People coming into the gallery often comment on the feeling they get from the Buddhist sculptures, and in fact that was the purpose of this art. This brings us to a paradox of Buddhist images, for originally Buddhism was aniconic, focused on the disciplines of meditation and release from the material world. How were these images explained in Buddhism, and what role did they serve? These are the questions we ask in this video, which will be one of a series. We pull in pop culture references to help illustrate the power that these images are meant to contain.
In keeping with Spring, we address the theme of the cycle of life, as reflected in the art and beliefs of the Aztecs. The Aztecs are the ultimate expression of the Meso-American cultural development, and sadly the last, as with the arrival of the Spanish, it was all destroyed, by war and by the diseases they brought with them. We are now beginning to learn that the conquest of the Americas was more the result of disease, rather than the superiority of the Spanish. The paradox of the Aztecs is the contrast between the undeniably high achievement of their civilization and the brutality of their religious rites. They come from a totally different point of view from us, and their art reflects that, with its inescapable focus on human sacrifice. I find their art weirdly and disturbingly fascinating, and I’m sure I’m not alone. The challenge is to try to understand what it meant to them, rather than just our horror of it. What we do know is that this ritualized brutality was believed by […]
A look at a small slip painted stemmed cup, and its geometric patterns and how they relate to the architecture of the Mixtecos in Mitla, and similarities with the Mayan architecture at Uxmal. The stemmed cup is Mixtec, 1350 – 1521 A.D. Slip painted ceramic, 2 3/8 inches high.
In this video we take a close look at one of the more beautiful Poniatowski gems in my possession, a large oval amethyst set in its original gold frame depicting the story of the cypress tree as told by Ovid in his Metamorphoses. I have told this tale when I first acquired the gem here: https://tomswope.com/another-rediscovered-paniatowski-gem/ The story told by Ovid is beautiful, relating the story of a handsome boy, a tame and beloved deer, and the god who loved the boy. The gem shows the pivotal moment when the boy realizes he has killed his beloved deer and wants to die, with Apollo trying to pull him back from the scene of the tragedy. Ultimately Apollo loses the boy to grief, and transforms him into the cypress tree, which are found at the abodes of dead to this day, mourning forever.
As we close out 2017 and look forward to 2018, I’d like to take a look at long, long ago, to a time relatively unknown to us today, and mostly forgotten, but which in fact represents the majority of the time of human existence on the planet earth; the Stone Age. Human beings have been on this earth for over 2 million years, and we know very little about this long and important period, it is truly prehistoric. Modern thinking about this period of man’s existence is changing from that of man being in a hobbesian state, in which, “the life of man, (was) solitary, poor, nasty, brutish, and short.”, to one where the hunter gatherer life was actually quite good. The wonderful book, Sapiens, a brief history of Humankind, by Yuval Noah Harari, sums up much of this new thinking in a highly readable manner. The fossil evidence shows that individuals then had more leisure time and better nutrition and overall health than seen in the early agricultural societies. This surprising turn of thought […]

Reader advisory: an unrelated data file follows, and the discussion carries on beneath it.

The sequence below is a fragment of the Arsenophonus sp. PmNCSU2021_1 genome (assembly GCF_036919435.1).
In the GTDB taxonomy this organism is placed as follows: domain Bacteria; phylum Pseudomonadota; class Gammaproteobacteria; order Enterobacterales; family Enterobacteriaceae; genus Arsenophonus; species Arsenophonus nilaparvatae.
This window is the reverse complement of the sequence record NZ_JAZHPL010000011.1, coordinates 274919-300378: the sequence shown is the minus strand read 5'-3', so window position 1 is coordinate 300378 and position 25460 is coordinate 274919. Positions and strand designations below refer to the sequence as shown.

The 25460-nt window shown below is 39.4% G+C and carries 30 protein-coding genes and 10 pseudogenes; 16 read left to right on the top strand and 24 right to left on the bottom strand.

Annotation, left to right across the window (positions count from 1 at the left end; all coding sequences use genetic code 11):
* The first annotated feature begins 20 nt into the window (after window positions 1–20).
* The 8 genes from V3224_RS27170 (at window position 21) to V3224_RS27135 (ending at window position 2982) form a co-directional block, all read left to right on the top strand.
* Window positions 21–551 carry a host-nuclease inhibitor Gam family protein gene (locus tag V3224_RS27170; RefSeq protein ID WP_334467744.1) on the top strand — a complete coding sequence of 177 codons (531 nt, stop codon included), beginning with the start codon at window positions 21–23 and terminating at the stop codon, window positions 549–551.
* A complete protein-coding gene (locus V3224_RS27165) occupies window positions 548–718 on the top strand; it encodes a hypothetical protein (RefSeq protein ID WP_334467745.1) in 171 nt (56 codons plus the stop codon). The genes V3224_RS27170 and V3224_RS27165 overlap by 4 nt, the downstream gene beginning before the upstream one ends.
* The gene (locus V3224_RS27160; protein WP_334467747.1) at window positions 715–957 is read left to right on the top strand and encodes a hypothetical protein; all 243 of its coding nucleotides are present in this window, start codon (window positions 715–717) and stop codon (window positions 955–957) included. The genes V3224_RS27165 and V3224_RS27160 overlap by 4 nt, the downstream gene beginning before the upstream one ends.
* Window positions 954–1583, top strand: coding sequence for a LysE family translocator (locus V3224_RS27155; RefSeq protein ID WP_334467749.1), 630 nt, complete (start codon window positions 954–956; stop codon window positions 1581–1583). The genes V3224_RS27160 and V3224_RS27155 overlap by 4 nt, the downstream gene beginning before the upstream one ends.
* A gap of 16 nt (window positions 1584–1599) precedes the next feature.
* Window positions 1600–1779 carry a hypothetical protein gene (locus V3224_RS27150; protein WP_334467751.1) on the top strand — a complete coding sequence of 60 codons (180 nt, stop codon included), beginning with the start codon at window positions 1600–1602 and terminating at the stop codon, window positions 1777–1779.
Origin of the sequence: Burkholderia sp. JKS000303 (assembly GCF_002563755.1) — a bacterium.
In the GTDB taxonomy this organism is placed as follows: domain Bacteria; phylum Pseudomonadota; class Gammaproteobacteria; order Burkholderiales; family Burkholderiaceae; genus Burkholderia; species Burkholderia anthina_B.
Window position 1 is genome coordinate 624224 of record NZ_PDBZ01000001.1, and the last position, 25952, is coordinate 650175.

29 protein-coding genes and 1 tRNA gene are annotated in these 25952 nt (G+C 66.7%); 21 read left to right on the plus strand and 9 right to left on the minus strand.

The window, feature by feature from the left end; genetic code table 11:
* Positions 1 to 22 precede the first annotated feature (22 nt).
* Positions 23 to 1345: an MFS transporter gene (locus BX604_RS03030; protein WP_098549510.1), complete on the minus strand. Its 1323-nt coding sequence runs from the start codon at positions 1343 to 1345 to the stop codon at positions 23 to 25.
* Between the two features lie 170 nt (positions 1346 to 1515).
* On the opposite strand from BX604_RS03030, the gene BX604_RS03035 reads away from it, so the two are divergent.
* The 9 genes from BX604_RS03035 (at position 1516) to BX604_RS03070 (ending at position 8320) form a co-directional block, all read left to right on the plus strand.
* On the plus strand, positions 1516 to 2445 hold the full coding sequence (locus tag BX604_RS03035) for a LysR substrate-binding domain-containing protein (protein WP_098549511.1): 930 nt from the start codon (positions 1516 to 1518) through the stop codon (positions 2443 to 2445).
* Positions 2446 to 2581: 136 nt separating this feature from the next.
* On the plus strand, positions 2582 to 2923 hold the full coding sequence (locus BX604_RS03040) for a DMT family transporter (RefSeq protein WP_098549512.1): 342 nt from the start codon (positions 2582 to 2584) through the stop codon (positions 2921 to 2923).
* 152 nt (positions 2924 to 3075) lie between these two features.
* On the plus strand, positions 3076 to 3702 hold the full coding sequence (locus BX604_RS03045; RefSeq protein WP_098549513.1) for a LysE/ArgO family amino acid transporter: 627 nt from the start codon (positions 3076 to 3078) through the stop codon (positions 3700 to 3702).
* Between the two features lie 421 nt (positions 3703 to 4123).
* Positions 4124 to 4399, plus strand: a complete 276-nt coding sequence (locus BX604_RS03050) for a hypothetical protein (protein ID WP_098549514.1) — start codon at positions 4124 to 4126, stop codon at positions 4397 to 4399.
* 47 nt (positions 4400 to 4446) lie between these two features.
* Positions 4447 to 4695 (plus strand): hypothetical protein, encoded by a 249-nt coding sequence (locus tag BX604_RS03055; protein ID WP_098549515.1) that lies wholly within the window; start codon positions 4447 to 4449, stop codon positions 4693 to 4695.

A look at an Olmec perforator, ritual object, from about 1000 B.C. Carved of green jade and beautifully polished, with a awl like slender pointed end, with double spoon like basins at the other end, it was used in ritual blood letting. Blood sacrifice is particular to the mesoamerican world, and the Olmecs were the mother culture of this region. The Olmec sites are in the low-lying tropical Gulf regions of Veracruz and Tabasco, and are best known for the giant stone heads.
A look at a very well preserved Greek Bronze inkwell from the 4th Century B.C. It is remarkably complete with its suspension chains and lid, and the pyxis like body of the inkwell is decorated with finely granulated bands, as is the base and top. It is one of the finest examples of its type I have seen.
When I first purchased this delicate, thin walled stemmed cup, I was unclear as to where or when it was made. I had no doubt it was ancient, and it reminded me of Etruscan black bucchero ware. However, it is much finer than Etruscan bucchero ware, and I discovered that it is in fact Chinese, and Neolithic in date, about 5,000 years old. It is an amazing object.
Here we look at the subject of the serpent in Mesoamerican art, one a contemporary version of the Aztec motif by Robert Graham, the other two Aztec stone sculptures. The plumed serpent was the symbol of Quetzalcoatl, one of the main deities of the Mesoamerican pantheon.
A look at three Buddha heads from the 6th to 8th Centuries A.D. and how we can date them stylistically.
A look at a beautiful Chinese bronze Hu vessel, inlaid with copper, and dating to the Warring States Period, 475 – 221 B.C. What is amazing about this piece is the use of copper to inlay into the bronze, related materials that we do not consider precious today, but was treated as a precious material by the ancient Chinese. The amount of technical skill and labor to inlay the thin pieces of copper into precisely cut depressions is quite remarkable and we are able to see it clearly in this video.